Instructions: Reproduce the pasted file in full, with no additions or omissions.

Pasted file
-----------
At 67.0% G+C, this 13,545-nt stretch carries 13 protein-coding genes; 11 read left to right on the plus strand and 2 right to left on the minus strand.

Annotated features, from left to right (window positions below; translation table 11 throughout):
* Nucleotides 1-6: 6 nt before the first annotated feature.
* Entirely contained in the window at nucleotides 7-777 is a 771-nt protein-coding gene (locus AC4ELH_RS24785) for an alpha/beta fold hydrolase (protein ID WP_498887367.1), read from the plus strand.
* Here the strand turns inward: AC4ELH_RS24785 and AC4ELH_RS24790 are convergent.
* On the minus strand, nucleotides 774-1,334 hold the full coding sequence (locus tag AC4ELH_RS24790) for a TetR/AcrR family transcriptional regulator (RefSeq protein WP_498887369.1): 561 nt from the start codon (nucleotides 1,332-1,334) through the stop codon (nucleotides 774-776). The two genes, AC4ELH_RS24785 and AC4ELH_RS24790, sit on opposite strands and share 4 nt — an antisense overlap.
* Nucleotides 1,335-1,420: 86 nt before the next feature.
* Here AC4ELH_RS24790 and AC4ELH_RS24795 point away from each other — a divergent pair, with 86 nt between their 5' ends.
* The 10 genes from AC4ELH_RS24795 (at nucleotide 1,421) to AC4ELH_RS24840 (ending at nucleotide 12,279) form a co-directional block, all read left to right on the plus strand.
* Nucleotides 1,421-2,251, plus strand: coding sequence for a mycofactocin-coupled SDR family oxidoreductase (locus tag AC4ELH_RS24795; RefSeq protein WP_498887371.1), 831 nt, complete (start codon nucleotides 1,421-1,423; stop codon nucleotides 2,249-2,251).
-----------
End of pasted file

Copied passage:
At 67.0% G+C, this 13,545-nt stretch carries 13 protein-coding genes; 11 read left to right on the plus strand and 2 right to left on the minus strand.

Annotated features, from left to right (window positions below; translation table 11 throughout):
* Nucleotides 1-6: 6 nt before the first annotated feature.
* Entirely contained in the window at nucleotides 7-777 is a 771-nt protein-coding gene (locus AC4ELH_RS24785) for an alpha/beta fold hydrolase (protein ID WP_498887367.1), read from the plus strand.
* Here the strand turns inward: AC4ELH_RS24785 and AC4ELH_RS24790 are convergent.
* On the minus strand, nucleotides 774-1,334 hold the full coding sequence (locus tag AC4ELH_RS24790) for a TetR/AcrR family transcriptional regulator (RefSeq protein WP_498887369.1): 561 nt from the start codon (nucleotides 1,332-1,334) through the stop codon (nucleotides 774-776). The two genes, AC4ELH_RS24785 and AC4ELH_RS24790, sit on opposite strands and share 4 nt — an antisense overlap.
* Nucleotides 1,335-1,420: 86 nt before the next feature.
* Here AC4ELH_RS24790 and AC4ELH_RS24795 point away from each other — a divergent pair, with 86 nt between their 5' ends.
* The 10 genes from AC4ELH_RS24795 (at nucleotide 1,421) to AC4ELH_RS24840 (ending at nucleotide 12,279) form a co-directional block, all read left to right on the plus strand.
* Nucleotides 1,421-2,251, plus strand: coding sequence for a mycofactocin-coupled SDR family oxidoreductase (locus tag AC4ELH_RS24795; RefSeq protein WP_498887371.1), 831 nt, complete (start codon nucleotides 1,421-1,423; stop codon nucleotides 2,249-2,251).